Scrolling Headlines:

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Native American Student Association plans for powwow after travelling to Native Nations Rise March in Washington D.C. -

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Black Student Union aims to be a strong voice for the African-American community on UMass’ campus -

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UMass Students for Reproductive Justice continue fighting for student rights -

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UMass notebook: Celtics assistant coach Micah Shrewsberry reportedly interviewed for a second time Monday for men’s basketball head coaching vacancy -

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UMass softball anxiously awaits start of conference play with doubleheader against BU looming Thursday. -

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UMass baseball gets its long-awaited homecoming Tuesday against Northeastern -

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The atrophy of activism: a message for student protesters -

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Josh Odam spreads succinct messages through Free Negro University clothing line -

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Emmi Beuger’s day off – Interview with Kate Leddy -

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Student Activism Special Issue Preview Video -

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Anthropology professor holds lecture on violence and policymaking -

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Student Activism Special Issue 2017 -

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Congressmen McGovern and Ellison discuss progressive politics under Trump administration on Saturday -

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SGA President Anthony Vitale and Vice President Lily Wallace promise to improve assistance to student activists next year -

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Editor’s note: UMass works because they do -

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The UMass club that is un-beelievable -

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Interview with Ghazah Abbasi, Sanctuary Campus Movement organizer -

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Downtown Amherst upgrades Wi-Fi system

Downtown Amherst just got a whole lot faster.

On Jan. 2, Amherst’s Information Technology Department announced the expansion of the town’s open Wi-Fi network, increasing the former number of access points from 14 to 35.

Billed as the “largest and fastest open municipal Wi-Fi network in Massachusetts,” the expansion makes the Internet accessible in downtown Amherst from Kendrick Park to beyond Route 9.

At a cost of $50,000, the new system provides speeds of 50 megabits per second and will continue to be free to use in the downtown area.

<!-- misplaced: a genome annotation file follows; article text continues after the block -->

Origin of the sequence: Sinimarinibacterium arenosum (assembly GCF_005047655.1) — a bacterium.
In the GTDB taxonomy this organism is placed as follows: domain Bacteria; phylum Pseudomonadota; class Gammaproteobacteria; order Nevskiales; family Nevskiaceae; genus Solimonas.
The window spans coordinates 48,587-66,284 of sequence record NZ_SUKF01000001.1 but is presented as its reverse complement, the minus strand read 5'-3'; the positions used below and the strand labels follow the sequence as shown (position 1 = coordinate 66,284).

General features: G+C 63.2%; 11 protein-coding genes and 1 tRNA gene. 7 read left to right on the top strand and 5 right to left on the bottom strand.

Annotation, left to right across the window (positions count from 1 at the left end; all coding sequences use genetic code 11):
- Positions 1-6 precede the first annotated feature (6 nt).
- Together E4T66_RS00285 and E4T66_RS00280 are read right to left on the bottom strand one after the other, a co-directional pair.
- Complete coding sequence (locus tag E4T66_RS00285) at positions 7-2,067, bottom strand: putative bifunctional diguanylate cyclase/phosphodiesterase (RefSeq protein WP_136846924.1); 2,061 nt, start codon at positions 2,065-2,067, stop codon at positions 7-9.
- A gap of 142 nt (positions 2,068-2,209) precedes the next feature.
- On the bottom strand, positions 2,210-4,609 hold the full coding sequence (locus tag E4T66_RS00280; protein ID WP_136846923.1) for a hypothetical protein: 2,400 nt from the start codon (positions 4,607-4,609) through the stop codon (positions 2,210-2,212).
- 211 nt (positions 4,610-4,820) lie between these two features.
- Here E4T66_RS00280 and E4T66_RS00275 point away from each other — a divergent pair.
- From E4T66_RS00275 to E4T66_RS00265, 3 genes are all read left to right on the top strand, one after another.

Amherst’s IT Director Kristopher Pacunas described the expansion as an important overhaul of the system that had been in place since 2007.

“Basically, we’ve replaced all the old stuff with brand new stuff,” Pacunas said. “It is much faster, more reliable, reaches farther, all those things.”

The goal of the new system is to attract more commercial traffic to town. While the system is an upgrade for the town as a whole, there is a specific focus on working individuals who travel to the shops in town and will be able to stay connected without fear of slow speeds or unreliable connectivity.

Tony Maroulis, the executive director of the Amherst Area Chamber of Commerce, believes the new system will prove its value by doing just as it was set out to do.

“With the number of tech entrepreneurs that we have here working in our cafes, and there are a lot, it certainly makes working remotely much easier for them,” Maroulis said. “This is a really smart economic development on the part of the town.”

In just its first two weeks in use, 20,000 unique devices had connected to the network, according to Pacunas.

“People visiting the downtown Amherst area can just about turn off their data plan and not incur any data usage charges,” Pacunas said. “As a consequence, more people will not only come to downtown Amherst, but they will stay longer.”

Pacunas believes that the upgraded Wi-Fi network could be an attraction to businesses that might decide to locate in the Amherst area. Because the system will provide an increased amount of traffic in commercial areas and easily accessible Internet access, he said, it could be a valuable factor to businesses.

Maroulis, however, sees the upgrade as more of a benefit to the individual traffic, rather than a business attraction.

“I don’t see it that way,” Maroulis said. “I see it more as keeping people here longer, keeping them within our shops and spending.

“It will be one of those things that will signal to businesses that Amherst is business friendly,” he added.

Niels la Cour, a senior campus planner at the University of Massachusetts, believes that the upgrade in Wi-Fi is a step in the right direction for the town.

“I think this is a really important piece,” la Cour said. “This is part of the kind of amenities that those students that come to take part in higher education here expect and demand.”

On the UMass campus Wi-Fi is available in every building, but unlike the upgraded system in the downtown area, it is not an outdoors system. Having just completed the overall master plan for the campus going forward, la Cour thinks that a campus-wide system is something that will be looked at in the future by the Office of Information Technologies.

Jeffrey Okerman can be reached at jokerman@student.umass.edu.

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